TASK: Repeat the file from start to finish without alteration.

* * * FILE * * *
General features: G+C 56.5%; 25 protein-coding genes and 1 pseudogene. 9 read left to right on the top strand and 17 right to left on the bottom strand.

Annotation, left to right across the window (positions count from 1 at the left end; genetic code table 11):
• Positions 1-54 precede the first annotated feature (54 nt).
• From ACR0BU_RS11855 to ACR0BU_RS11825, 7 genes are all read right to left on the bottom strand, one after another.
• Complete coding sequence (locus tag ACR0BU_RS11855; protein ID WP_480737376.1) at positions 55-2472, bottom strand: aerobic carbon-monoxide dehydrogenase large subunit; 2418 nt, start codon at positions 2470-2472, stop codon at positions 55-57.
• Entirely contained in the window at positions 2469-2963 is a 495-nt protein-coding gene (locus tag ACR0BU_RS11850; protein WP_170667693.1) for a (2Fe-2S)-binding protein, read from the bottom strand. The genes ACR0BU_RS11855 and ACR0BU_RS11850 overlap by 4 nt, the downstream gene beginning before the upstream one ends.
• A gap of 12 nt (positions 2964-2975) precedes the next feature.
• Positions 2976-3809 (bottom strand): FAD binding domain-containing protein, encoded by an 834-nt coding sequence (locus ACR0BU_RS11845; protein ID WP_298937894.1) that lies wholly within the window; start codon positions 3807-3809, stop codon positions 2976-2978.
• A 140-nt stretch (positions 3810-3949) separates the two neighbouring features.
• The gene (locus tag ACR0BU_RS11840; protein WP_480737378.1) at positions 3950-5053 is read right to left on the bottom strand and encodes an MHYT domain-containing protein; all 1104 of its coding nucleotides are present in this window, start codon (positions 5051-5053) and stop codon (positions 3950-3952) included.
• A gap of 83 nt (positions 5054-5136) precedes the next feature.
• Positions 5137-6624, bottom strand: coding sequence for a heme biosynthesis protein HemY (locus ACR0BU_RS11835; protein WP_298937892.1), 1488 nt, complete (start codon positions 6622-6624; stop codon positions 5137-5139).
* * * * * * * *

General features: G+C 56.5%; 25 protein-coding genes and 1 pseudogene. 9 read left to right on the top strand and 17 right to left on the bottom strand.

Annotation, left to right across the window (positions count from 1 at the left end; genetic code table 11):
• Positions 1-54 precede the first annotated feature (54 nt).
• From ACR0BU_RS11855 to ACR0BU_RS11825, 7 genes are all read right to left on the bottom strand, one after another.
• Complete coding sequence (locus tag ACR0BU_RS11855; protein ID WP_480737376.1) at positions 55-2472, bottom strand: aerobic carbon-monoxide dehydrogenase large subunit; 2418 nt, start codon at positions 2470-2472, stop codon at positions 55-57.
• Entirely contained in the window at positions 2469-2963 is a 495-nt protein-coding gene (locus tag ACR0BU_RS11850; protein WP_170667693.1) for a (2Fe-2S)-binding protein, read from the bottom strand. The genes ACR0BU_RS11855 and ACR0BU_RS11850 overlap by 4 nt, the downstream gene beginning before the upstream one ends.
• A gap of 12 nt (positions 2964-2975) precedes the next feature.
• Positions 2976-3809 (bottom strand): FAD binding domain-containing protein, encoded by an 834-nt coding sequence (locus ACR0BU_RS11845; protein ID WP_298937894.1) that lies wholly within the window; start codon positions 3807-3809, stop codon positions 2976-2978.
• A 140-nt stretch (positions 3810-3949) separates the two neighbouring features.
• The gene (locus tag ACR0BU_RS11840; protein WP_480737378.1) at positions 3950-5053 is read right to left on the bottom strand and encodes an MHYT domain-containing protein; all 1104 of its coding nucleotides are present in this window, start codon (positions 5051-5053) and stop codon (positions 3950-3952) included.
• A gap of 83 nt (positions 5054-5136) precedes the next feature.
• Positions 5137-6624, bottom strand: coding sequence for a heme biosynthesis protein HemY (locus ACR0BU_RS11835; protein WP_298937892.1), 1488 nt, complete (start codon positions 6622-6624; stop codon positions 5137-5139).